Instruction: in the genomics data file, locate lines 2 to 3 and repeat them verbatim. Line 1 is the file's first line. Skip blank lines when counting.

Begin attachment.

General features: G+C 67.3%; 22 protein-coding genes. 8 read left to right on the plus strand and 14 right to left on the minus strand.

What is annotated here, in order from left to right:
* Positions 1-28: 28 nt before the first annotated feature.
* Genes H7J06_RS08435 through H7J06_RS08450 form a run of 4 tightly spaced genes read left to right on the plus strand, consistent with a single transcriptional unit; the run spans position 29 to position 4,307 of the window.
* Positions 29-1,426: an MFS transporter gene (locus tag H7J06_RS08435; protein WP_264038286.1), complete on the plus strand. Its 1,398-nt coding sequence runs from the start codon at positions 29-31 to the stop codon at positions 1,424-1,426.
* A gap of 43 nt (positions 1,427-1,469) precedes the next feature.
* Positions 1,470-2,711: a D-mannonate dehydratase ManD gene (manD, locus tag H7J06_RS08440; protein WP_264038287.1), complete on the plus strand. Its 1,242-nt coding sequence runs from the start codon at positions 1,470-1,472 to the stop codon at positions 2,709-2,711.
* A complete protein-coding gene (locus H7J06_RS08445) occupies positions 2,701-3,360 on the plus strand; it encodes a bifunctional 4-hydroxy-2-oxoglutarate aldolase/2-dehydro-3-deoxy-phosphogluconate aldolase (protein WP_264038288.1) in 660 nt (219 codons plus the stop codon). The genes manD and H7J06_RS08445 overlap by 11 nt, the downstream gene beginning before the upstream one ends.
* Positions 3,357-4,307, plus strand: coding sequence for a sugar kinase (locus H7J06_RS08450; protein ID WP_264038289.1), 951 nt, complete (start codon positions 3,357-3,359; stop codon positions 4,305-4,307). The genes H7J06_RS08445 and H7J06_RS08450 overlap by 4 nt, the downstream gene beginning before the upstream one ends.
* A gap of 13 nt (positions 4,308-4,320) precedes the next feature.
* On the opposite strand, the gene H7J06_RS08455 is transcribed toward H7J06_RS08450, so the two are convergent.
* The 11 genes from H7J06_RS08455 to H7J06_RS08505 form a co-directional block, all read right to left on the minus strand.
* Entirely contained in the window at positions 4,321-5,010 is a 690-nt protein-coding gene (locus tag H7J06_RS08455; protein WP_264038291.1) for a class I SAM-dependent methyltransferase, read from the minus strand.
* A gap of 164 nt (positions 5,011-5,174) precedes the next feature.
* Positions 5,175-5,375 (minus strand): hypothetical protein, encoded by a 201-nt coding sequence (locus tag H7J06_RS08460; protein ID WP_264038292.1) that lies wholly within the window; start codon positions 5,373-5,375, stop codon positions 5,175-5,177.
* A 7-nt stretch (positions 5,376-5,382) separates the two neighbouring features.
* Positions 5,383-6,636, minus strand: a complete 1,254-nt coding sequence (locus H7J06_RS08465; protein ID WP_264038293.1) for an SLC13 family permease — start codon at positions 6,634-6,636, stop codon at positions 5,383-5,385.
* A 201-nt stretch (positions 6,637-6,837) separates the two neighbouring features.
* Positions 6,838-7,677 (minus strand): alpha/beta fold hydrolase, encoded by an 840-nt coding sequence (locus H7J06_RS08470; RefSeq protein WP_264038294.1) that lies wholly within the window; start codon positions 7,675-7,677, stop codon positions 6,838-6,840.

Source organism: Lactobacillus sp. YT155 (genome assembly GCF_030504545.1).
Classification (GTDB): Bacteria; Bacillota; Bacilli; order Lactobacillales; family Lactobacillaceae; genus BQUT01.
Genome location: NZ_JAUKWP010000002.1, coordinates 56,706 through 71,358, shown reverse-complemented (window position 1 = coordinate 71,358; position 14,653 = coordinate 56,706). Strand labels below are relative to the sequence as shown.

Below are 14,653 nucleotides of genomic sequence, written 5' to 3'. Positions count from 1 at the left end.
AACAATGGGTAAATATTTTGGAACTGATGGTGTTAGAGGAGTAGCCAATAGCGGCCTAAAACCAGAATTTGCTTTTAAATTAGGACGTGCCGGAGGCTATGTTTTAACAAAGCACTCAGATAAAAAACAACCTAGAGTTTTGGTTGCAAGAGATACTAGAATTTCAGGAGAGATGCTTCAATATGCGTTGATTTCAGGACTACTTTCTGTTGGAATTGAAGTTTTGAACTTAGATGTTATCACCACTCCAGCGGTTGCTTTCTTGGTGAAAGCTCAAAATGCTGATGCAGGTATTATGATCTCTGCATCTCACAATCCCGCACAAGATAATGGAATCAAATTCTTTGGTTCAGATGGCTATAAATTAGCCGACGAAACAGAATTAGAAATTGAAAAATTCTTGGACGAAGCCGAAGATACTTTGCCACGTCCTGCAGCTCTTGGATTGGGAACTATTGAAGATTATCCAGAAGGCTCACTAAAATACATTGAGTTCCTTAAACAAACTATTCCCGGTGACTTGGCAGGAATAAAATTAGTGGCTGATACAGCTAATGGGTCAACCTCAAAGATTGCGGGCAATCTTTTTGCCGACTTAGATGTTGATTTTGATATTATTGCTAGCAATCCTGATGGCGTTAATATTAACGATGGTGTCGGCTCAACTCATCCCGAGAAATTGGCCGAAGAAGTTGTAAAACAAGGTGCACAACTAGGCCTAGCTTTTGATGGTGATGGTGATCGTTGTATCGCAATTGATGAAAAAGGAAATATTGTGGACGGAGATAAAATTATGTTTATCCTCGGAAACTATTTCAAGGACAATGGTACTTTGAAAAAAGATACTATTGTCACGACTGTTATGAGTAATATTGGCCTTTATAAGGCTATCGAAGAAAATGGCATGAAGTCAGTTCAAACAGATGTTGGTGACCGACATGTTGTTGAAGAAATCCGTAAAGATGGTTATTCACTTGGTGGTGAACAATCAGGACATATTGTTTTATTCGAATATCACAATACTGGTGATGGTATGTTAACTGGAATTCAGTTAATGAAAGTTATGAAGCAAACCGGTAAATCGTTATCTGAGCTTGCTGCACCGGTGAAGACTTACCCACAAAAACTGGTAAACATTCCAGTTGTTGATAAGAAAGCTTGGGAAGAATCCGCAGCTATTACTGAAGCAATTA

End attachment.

What is annotated here, in order from left to right:
* Positions 1-28: 28 nt before the first annotated feature.